Blake Lannon

Art Bio

Blake Lannon has been painting since her early years. She was influenced by a nun, Sister Corita Kent. Sister Corita was a powerful influence to many woman artists in Los Angeles She taught at the Immaculate Heart High School and College and made people aware of the injustices to women and wars  in the world.

Blake had her first shows in Los Angeles in the 70’s. One was at the newly opened Women’s Building, another at the Art Against AIDS exhibition. Years later, she continued painting while raising a family. After moving to New York City in the early 80’s she pursued painting along with museum work and art events. Abstract landscapes were a beginning. The paintings addressed visual clues regarding ancient landscapes, standing stones,  reflecting her continuing concerns for the sustainability of the earth. She was inspired by the political events of the time i.e. the breaking down of the Berlin Wall, civil rights, and the women’s movement, all reflected in vast changes in the art world.   Blake’s concerns have also been inspired by David Maisel’s photography: Black Maps. As Natasha Egan said, “Eliciting anxiety in the presence of the sublime.”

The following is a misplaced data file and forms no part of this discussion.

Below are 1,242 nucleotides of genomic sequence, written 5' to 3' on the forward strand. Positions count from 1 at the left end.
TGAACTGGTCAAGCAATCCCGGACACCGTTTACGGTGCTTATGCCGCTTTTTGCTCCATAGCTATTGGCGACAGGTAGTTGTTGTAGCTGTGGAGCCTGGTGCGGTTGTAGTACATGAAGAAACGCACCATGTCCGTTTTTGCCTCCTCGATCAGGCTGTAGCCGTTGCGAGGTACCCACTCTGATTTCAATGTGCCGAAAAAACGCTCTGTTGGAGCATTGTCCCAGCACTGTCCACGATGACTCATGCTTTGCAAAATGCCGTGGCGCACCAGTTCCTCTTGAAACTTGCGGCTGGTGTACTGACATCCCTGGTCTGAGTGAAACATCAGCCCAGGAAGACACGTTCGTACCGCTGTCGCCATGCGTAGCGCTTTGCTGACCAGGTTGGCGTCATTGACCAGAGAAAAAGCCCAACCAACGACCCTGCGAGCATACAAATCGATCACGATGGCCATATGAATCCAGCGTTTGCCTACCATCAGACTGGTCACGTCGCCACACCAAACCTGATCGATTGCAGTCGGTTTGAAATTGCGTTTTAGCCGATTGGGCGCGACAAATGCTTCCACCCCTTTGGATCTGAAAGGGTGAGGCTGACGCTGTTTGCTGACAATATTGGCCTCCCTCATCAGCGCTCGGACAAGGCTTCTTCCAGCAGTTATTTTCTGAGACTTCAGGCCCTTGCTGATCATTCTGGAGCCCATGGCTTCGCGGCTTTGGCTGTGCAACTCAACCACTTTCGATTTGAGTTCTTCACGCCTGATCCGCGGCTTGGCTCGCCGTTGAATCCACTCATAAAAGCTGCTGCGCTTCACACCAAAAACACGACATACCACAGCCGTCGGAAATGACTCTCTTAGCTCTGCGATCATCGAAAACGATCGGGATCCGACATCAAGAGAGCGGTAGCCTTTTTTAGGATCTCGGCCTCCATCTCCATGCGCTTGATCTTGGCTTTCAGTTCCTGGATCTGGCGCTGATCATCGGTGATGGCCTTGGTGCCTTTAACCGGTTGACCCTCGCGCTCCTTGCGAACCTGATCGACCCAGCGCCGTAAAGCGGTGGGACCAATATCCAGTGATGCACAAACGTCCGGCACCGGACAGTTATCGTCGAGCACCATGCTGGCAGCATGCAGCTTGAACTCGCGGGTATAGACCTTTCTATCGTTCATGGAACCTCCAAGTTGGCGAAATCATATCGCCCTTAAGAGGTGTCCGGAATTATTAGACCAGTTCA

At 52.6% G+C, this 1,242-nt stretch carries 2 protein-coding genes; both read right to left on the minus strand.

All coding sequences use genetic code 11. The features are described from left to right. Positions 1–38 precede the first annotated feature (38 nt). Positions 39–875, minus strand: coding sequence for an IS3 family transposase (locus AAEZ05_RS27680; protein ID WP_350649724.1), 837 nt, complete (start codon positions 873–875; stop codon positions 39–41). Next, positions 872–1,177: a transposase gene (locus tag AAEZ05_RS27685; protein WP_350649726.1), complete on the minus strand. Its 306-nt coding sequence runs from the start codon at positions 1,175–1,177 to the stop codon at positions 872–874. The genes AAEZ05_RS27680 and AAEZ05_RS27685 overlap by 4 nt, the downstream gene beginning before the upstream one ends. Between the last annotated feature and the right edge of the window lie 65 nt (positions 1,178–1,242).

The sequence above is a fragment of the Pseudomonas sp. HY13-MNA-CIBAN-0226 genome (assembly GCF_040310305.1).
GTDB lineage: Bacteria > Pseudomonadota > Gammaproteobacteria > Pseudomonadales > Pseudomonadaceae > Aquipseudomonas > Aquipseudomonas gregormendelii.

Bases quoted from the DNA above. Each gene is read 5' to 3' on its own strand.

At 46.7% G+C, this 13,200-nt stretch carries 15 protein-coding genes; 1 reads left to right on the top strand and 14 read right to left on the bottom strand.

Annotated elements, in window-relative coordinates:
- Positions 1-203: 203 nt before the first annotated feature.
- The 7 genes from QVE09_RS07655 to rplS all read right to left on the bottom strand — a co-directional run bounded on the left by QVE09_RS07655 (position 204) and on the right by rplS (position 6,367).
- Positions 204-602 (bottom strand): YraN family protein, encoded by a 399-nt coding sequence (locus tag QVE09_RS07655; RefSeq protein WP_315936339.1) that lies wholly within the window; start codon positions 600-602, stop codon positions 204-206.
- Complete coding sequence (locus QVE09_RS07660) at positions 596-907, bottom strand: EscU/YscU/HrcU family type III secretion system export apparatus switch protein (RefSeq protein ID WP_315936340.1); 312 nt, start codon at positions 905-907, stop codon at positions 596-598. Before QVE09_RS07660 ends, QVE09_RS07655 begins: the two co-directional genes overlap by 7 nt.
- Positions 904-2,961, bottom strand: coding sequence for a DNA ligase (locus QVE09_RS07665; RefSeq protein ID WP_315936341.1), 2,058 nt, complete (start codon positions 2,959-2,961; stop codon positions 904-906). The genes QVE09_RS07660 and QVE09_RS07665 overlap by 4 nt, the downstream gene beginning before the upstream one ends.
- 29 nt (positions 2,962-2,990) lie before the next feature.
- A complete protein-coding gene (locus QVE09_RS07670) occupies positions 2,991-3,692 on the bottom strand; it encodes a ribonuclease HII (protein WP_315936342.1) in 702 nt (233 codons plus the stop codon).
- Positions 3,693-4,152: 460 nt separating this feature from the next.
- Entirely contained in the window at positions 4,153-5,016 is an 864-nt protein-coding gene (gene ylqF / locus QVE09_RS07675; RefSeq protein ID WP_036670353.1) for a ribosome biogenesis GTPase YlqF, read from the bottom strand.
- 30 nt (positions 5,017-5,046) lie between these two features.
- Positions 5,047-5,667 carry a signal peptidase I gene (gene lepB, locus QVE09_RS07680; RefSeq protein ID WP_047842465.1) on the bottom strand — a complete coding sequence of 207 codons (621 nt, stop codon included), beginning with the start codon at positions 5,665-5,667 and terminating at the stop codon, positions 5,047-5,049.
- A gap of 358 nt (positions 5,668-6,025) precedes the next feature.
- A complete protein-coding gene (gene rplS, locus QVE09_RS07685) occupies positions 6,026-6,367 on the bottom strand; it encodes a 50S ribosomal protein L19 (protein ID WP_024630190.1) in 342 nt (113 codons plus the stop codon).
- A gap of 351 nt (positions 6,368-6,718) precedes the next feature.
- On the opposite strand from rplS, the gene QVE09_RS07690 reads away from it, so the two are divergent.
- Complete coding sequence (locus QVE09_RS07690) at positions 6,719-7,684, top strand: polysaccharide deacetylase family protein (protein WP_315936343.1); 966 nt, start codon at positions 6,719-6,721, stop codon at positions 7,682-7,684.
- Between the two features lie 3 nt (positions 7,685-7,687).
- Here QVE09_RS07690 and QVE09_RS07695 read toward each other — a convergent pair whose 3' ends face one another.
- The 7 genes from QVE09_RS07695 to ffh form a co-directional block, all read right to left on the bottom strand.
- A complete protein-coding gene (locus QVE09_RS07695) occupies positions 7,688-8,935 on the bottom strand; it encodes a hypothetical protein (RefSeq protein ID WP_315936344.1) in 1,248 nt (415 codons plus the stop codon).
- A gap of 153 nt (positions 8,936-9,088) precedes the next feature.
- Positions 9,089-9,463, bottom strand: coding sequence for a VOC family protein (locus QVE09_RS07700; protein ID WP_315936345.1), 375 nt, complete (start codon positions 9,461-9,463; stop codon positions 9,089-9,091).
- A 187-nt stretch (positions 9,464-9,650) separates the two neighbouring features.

After moving back to California,  her concentration centered on the destructive treatment and lack of care for the earth. She chose to express these feelings in the production of small intimate abstracts which reflect a more individual and personal vision. Blake’s work still is concerned with empathy for those who are suffering from war, immigration and abuse. The work is strong in color and subtle in message.

 Her work is available in San Miguel Allende, Mexico  or in California by using her email account  to contact her.  She is also represented in many collections throughout the world.